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This is the place where we regularly feature a typical enquiry received by our Specialist Support team.  Our current article looks at the recoverability of a benefit overpayment and the failure to disclose a material fact.


Q. We have received an enquiry from a tenant who asks if the Department for Work and Pensions can recover an overpayment of benefit? It arose partly because the tenant ceased to be entitled to Personal Independence Payment and failed to notify the Benefits Office, which resulted in an overpayment of Employment Support Allowance.


A. Regulation 32(1A) of the Social Security (Claims and Payments) Regulations 1987 states claimant must:

‘ . . . furnish in such manner and at such times as the Secretary of State may determine such information or evidence as the Secretary of State may require in connection with payment of the benefit claimed or awarded.’


Regulation 32(1B) of the Social Security (Claims and Payments) Regulation 1987 states claimants must:

‘ . . . notify the Secretary of State of any change of circumstances which he might reasonably be expected to know might affect [entitlement to or payment of benefit]by giving notice of the change to the appropriate office . . . ‘


Where you were overpaid because you failed to provide information, you may also have to pay a penalty.

When challenging overpayments of benefits, there are two substantive case-laws to consider.  The first is SK-v-Department for Communities (ESA).  In this case the Northern Ireland Social Security Commissioner’s ruled that:


“disclosure” to a person who already knew or was deemed to know was conceptually impossible: see Foster v Federal Commissioner of Taxation (1951) 82 CLR 606; Condon v Commissioner of Taxation [2000] FCA 1291 (Federal Court of Australia). Secondly, it was said that “failed to disclose” implies that there had been an obligation to disclose. Such an obligation exists only when it would be reasonable to expect the claimant to make disclosure. And it would not be reasonable to expect someone to disclose facts which she could reasonably expect were already known. Or, thirdly, it was argued that if the true facts were already known, then a failure to disclose them could have no causal effect and it could not be said that, but for the failure to disclose, the Secretary of State would not have made the overpayments.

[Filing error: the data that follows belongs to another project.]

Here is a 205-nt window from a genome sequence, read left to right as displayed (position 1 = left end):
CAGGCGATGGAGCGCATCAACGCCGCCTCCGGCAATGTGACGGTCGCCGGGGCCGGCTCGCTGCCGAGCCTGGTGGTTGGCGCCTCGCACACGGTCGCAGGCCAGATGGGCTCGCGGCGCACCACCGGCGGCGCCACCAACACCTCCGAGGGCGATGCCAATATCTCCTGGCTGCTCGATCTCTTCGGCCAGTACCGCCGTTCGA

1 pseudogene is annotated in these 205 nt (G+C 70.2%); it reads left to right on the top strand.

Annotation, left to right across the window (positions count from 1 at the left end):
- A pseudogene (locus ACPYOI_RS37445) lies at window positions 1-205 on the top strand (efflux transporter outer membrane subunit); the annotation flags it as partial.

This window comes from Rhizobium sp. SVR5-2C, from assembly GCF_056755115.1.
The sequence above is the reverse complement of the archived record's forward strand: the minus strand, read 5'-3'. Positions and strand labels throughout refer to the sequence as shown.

In this case, the Court has ruled that the claimant would not have to repay the overpayment of Income Related ESA.  In this case the claimant was an appellant (seeking to overturn a previous ruling in a lower court) and it was deemed he did not have to repay an overpayment of Income Related ESA as he could not have been said to have failed to disclose a material fact to the Department for Social Development (the Northern Ireland version of the DWP).


NOTE: that this caselaw is a Northern Ireland case, which is persuasive for English/Welsh/Scottish Tribunals.


The second case is the Hinchy v Secretary of State for Work and Pensions [2005] UKHL 16).  This case contradicts the Northern Ireland Ruling. The Courts ruled that:


The claimant is not entitled to assume the existence of infallible channels of communication between one office and another. Her duty is to comply with what the Tribunal called the “simple instruction” in the order book. a claimant cannot be said to have discharged their duty to disclose by relying on the Departments systems for transferring information between sections.


Essentially, the decision here is that a claimant cannot be said to have discharged their duty to disclose by relying on the Department’s own systems for transferring information between sections.


OUR ADVICE: We always advise that you notify the Department for Work and Pensions in writing of any changes in your benefits.  Where possible, we advise that you hand this information into the local office and ask for a receipt, or if sending it by post, obtain proof of postage.


If you find yourself in circumstances where there is overpayment of benefits, we would advise that you seek specialist support from one of our consultants.


If you have a question you would like to put to our consultants, please email your query to We will do our best to answer your query but please be aware that there is no substitute for personalised attention to your specific circumstances.





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